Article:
[Opa] Enterprise, HTML, Authentication, MVC and more
henri.binsztok at gmail.com
Thu Jan 31 21:07:47 UTC 2013
Thanks for your detailed feedback on Opa. Please find some answers below.
> 1. What seems to be lacking is comprehensive documentation for much of the API and some parts of the language. CONTRIBUTING.md stresses the importance of documenting the
> code to support opadoc but the existing code-base seems to ignore that - not a good example, and needlessly puts the new-entry barrier much higher than
> it needs to be. See, for example, stdlib.core.xhtml.dom_element and stdlib.core.xhtml.Dom.get_text.
> Note: CONTRIBUTING.md says "For an example of documentation, see DOCUMENTING, in this directory, or see all the existing documentation." ... but there
> is no DOCUMENTING file.
The guidelines are in place exactly to improve the documentation from
now on. This is also the reason why, for instance, we moved most of
the documentation to GitHub wiki and made it editable by every
The API documentation is still a work in progress and we consider
adding wiki-like capability to http://doc.opalang.org.
> The language definition is hazy. For operator precedence "The priority and associativity of the operators is based on the leading characters of the operator" seems somewhat obtuse and doesn't clearly
> define how custom operator precedence is determined - especially if their leading characters aren't in the table shown in the core documentation. It also doesn't make clear what \| is.
The Opa parser is built on PEGs, and this part of the documentation
(editable) just intends to explain that.
> These omissions and inconsistencies quickly develop a lack of confidence since they damage the authority such documentation should have.
> 2. The advertising claims native support for HTML 5 but the libraries seem focused on XHTML or XML. stdlib.web.canvas contains representations of some media elements but there is no comprehensive
> HTML5 model as there is for XML/XHTML, and stdlib.web.Template claims to be for parsing XML into XHTML. There seems no easy way to ensure that the output can be validated against the standards or to
> specify which DTD or schema is to be used.
Opa was indeed originally developed for XHTML, and HTML5 features
should keep up pretty quickly. Support for full W3C spec is indeed
welcome. Any contribution will be greatly appreciated.
> 3. What support is there for authentication schemes: digest, basic, etc? stdlib.components.login.CLogin appears to handle log-ins from custom forms but there is no mention of the authentication schemes.
HTML auth is rarely used for web apps, and not yet present in Opa. cf.
> 4. For HTTPS the documentation doesn't indicate which protocol (SSL/TLS) and version the server can/will offer to clients, and there doesn't seem to be a way to specify client certificates.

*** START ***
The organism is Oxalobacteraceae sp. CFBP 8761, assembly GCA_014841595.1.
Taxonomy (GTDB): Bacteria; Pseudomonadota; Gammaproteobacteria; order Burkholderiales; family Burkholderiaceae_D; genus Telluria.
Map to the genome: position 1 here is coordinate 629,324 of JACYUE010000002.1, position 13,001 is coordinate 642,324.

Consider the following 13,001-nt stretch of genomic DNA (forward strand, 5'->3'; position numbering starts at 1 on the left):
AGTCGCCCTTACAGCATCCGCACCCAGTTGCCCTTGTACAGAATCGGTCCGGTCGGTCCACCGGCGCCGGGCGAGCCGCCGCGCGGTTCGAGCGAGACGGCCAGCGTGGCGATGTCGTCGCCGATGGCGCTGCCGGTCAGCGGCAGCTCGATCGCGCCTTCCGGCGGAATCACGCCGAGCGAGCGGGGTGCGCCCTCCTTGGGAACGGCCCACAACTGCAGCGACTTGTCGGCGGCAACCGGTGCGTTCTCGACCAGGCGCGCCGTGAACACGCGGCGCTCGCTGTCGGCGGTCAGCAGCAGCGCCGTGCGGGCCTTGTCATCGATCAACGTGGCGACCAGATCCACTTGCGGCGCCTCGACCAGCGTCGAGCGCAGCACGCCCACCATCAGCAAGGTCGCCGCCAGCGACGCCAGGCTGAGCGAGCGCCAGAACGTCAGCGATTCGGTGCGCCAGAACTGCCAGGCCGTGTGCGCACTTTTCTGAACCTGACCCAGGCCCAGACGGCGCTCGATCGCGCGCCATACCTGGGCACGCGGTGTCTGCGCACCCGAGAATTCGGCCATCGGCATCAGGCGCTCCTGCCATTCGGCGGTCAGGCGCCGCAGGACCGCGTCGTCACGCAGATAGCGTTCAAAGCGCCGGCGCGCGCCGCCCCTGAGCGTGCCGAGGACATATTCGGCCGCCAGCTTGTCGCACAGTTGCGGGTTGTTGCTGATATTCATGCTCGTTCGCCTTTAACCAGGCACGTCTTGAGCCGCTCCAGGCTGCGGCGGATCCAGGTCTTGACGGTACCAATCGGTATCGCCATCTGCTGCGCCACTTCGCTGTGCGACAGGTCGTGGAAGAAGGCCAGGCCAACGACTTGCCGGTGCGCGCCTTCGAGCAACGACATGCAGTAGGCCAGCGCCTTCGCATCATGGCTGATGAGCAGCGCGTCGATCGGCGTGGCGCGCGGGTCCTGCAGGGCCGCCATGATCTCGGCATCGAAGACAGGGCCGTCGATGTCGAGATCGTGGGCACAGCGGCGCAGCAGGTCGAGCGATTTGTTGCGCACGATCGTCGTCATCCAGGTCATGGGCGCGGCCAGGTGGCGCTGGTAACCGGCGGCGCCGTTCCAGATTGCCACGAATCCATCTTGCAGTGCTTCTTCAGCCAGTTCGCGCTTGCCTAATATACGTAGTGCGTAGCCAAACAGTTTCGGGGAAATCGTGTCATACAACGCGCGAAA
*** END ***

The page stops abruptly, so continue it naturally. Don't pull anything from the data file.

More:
Opa currently supports SSL and client certificates are not yet
managed. Adding support is pretty easy though.
> 5. node.js supports SSL/TLS NPN and SNI services but there is no indication of how these can be used in Opa. stdlib.core.web.server.Server_options.default_https_options doesn't give any hints.
Adding bindings to Opa from Node is getting easier with the latest
releases of Opa (> 1.1.0). Expect a blog post soon explaining that.
> 6. IPv6 support? I see stdlib.core.web.core.IPv4 but no mention of IPv6.
IPv6 is not yet supported. But again, it's contribution that would be welcome.
> 7. The harnessing of the node.js framework is a good thing. However, what happens when node.js itself is updated (CVE patches for example). How quickly can patches be applied to
> production deployments? This applies to other libraries that Opa harnesses, too.
Opa is a compiler which does not touch the runtime (anymore). Unless
some vulnerable pattern would be found in the generated code, the code
that the Opa compiler generates should not be affected by Node
> 8. Several external service APIs are baked into the standard library. What happens when those APIs are changed? Production deployments may be left hanging waiting for MLState
> to update the stdlib implementation. This is a major risk for any organisation deploying Opa especially where changes have to be internally reviewed and approved before being
> deployed to production.
I would not call that a major risk, especially as you can help us in
contributing patches to the APIs in the standard library. In the long
run, we can built a central repository of Opa packages and have each
> 9. Views. In all the example code the View is Opa source-code with a mix of functional language and X(H)TML text strings. What concerns me in particular is
> this hard-coding of the HTML elements. What I expected to see was a clean separation of (X)HTML view templates from code, with insertion of dynamic elements and content through
> utilising the DOM (client or server-side, depending on context). E.g:
> <title id="custom_title"></title>
> <h1 id="custom_title_page"></h1>
> And in the view source-code something along the lines of:
> custom_title = "Hello World Example";
> document.title = custom_title;
> document.getElementById('custom_title_page').innerHTML = custom_title;
> Instead it seems that Opa takes backward steps in managing (X)HTML elements as text strings with no object-oriented representation - which the DOM should provide on client
> and server-side. Is it possible to use DOM objects to completely model the view?
You can do MVC in Opa. In fact, Opa does not enforce any style of
programming, so you are maybe too free in your programming patterns
We will publish a book with O'Reilly that is in production right now
and should be released at the end of the month. Expect it to be a good
introduction to the Opa programming style.
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